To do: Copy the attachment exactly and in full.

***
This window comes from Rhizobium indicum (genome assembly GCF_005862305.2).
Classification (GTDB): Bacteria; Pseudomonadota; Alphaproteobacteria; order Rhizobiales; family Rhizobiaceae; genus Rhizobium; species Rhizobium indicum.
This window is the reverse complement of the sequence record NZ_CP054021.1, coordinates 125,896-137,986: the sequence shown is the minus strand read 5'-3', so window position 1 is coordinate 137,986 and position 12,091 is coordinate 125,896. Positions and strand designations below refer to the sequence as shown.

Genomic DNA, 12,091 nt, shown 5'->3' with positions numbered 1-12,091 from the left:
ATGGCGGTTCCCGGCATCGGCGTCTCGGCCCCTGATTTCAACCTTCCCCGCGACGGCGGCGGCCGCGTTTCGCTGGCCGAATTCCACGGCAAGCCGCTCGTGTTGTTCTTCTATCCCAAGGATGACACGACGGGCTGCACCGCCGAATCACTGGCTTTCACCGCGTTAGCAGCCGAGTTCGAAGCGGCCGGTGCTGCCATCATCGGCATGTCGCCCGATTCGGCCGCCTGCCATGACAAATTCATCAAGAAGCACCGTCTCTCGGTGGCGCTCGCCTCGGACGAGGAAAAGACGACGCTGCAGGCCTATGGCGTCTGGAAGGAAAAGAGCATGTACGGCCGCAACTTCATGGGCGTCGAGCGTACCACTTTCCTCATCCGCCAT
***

This window comes from Rhizobium indicum (genome assembly GCF_005862305.2).
Classification (GTDB): Bacteria; Pseudomonadota; Alphaproteobacteria; order Rhizobiales; family Rhizobiaceae; genus Rhizobium; species Rhizobium indicum.
This window is the reverse complement of the sequence record NZ_CP054021.1, coordinates 125,896-137,986: the sequence shown is the minus strand read 5'-3', so window position 1 is coordinate 137,986 and position 12,091 is coordinate 125,896. Positions and strand designations below refer to the sequence as shown.

Genomic DNA, 12,091 nt, shown 5'->3' with positions numbered 1-12,091 from the left:
ATGGCGGTTCCCGGCATCGGCGTCTCGGCCCCTGATTTCAACCTTCCCCGCGACGGCGGCGGCCGCGTTTCGCTGGCCGAATTCCACGGCAAGCCGCTCGTGTTGTTCTTCTATCCCAAGGATGACACGACGGGCTGCACCGCCGAATCACTGGCTTTCACCGCGTTAGCAGCCGAGTTCGAAGCGGCCGGTGCTGCCATCATCGGCATGTCGCCCGATTCGGCCGCCTGCCATGACAAATTCATCAAGAAGCACCGTCTCTCGGTGGCGCTCGCCTCGGACGAGGAAAAGACGACGCTGCAGGCCTATGGCGTCTGGAAGGAAAAGAGCATGTACGGCCGCAACTTCATGGGCGTCGAGCGTACCACTTTCCTCATCCGCCAT